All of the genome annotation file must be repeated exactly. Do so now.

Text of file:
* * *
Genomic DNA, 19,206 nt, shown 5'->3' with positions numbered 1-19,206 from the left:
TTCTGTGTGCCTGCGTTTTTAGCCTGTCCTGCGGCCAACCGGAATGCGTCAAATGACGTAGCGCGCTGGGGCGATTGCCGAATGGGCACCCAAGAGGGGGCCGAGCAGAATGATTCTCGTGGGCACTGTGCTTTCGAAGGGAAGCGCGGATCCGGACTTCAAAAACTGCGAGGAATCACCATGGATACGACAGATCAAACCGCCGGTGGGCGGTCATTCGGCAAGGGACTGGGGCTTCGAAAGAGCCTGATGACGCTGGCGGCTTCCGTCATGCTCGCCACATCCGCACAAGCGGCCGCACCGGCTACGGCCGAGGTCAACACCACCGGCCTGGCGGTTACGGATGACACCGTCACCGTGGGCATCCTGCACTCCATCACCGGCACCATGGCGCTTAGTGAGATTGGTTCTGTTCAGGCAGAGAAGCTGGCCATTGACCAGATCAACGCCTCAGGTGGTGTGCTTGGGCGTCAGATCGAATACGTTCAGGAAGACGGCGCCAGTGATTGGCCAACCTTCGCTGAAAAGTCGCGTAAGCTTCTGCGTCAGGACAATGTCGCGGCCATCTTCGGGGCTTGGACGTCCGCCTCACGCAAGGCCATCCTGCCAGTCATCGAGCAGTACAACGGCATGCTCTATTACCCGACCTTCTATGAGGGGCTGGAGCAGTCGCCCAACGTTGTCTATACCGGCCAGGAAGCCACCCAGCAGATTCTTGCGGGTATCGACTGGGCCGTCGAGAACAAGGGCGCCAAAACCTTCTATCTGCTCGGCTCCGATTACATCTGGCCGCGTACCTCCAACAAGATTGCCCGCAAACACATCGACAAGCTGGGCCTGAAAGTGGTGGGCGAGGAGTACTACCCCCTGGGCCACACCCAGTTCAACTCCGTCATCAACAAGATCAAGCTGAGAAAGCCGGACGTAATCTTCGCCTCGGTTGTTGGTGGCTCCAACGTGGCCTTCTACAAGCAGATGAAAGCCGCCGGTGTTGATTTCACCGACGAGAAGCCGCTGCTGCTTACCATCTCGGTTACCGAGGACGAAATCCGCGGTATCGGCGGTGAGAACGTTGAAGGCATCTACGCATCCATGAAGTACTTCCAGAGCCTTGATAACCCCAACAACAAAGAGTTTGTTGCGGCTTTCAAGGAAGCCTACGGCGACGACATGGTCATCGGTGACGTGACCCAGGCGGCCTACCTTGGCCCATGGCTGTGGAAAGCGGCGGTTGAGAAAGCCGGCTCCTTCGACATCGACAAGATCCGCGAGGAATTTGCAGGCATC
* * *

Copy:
Genomic DNA, 19,206 nt, shown 5'->3' with positions numbered 1-19,206 from the left:
TTCTGTGTGCCTGCGTTTTTAGCCTGTCCTGCGGCCAACCGGAATGCGTCAAATGACGTAGCGCGCTGGGGCGATTGCCGAATGGGCACCCAAGAGGGGGCCGAGCAGAATGATTCTCGTGGGCACTGTGCTTTCGAAGGGAAGCGCGGATCCGGACTTCAAAAACTGCGAGGAATCACCATGGATACGACAGATCAAACCGCCGGTGGGCGGTCATTCGGCAAGGGACTGGGGCTTCGAAAGAGCCTGATGACGCTGGCGGCTTCCGTCATGCTCGCCACATCCGCACAAGCGGCCGCACCGGCTACGGCCGAGGTCAACACCACCGGCCTGGCGGTTACGGATGACACCGTCACCGTGGGCATCCTGCACTCCATCACCGGCACCATGGCGCTTAGTGAGATTGGTTCTGTTCAGGCAGAGAAGCTGGCCATTGACCAGATCAACGCCTCAGGTGGTGTGCTTGGGCGTCAGATCGAATACGTTCAGGAAGACGGCGCCAGTGATTGGCCAACCTTCGCTGAAAAGTCGCGTAAGCTTCTGCGTCAGGACAATGTCGCGGCCATCTTCGGGGCTTGGACGTCCGCCTCACGCAAGGCCATCCTGCCAGTCATCGAGCAGTACAACGGCATGCTCTATTACCCGACCTTCTATGAGGGGCTGGAGCAGTCGCCCAACGTTGTCTATACCGGCCAGGAAGCCACCCAGCAGATTCTTGCGGGTATCGACTGGGCCGTCGAGAACAAGGGCGCCAAAACCTTCTATCTGCTCGGCTCCGATTACATCTGGCCGCGTACCTCCAACAAGATTGCCCGCAAACACATCGACAAGCTGGGCCTGAAAGTGGTGGGCGAGGAGTACTACCCCCTGGGCCACACCCAGTTCAACTCCGTCATCAACAAGATCAAGCTGAGAAAGCCGGACGTAATCTTCGCCTCGGTTGTTGGTGGCTCCAACGTGGCCTTCTACAAGCAGATGAAAGCCGCCGGTGTTGATTTCACCGACGAGAAGCCGCTGCTGCTTACCATCTCGGTTACCGAGGACGAAATCCGCGGTATCGGCGGTGAGAACGTTGAAGGCATCTACGCATCCATGAAGTACTTCCAGAGCCTTGATAACCCCAACAACAAAGAGTTTGTTGCGGCTTTCAAGGAAGCCTACGGCGACGACATGGTCATCGGTGACGTGACCCAGGCGGCCTACCTTGGCCCATGGCTGTGGAAAGCGGCGGTTGAGAAAGCCGGCTCCTTCGACATCGACAAGATCCGCGAGGAATTTGCAGGCATC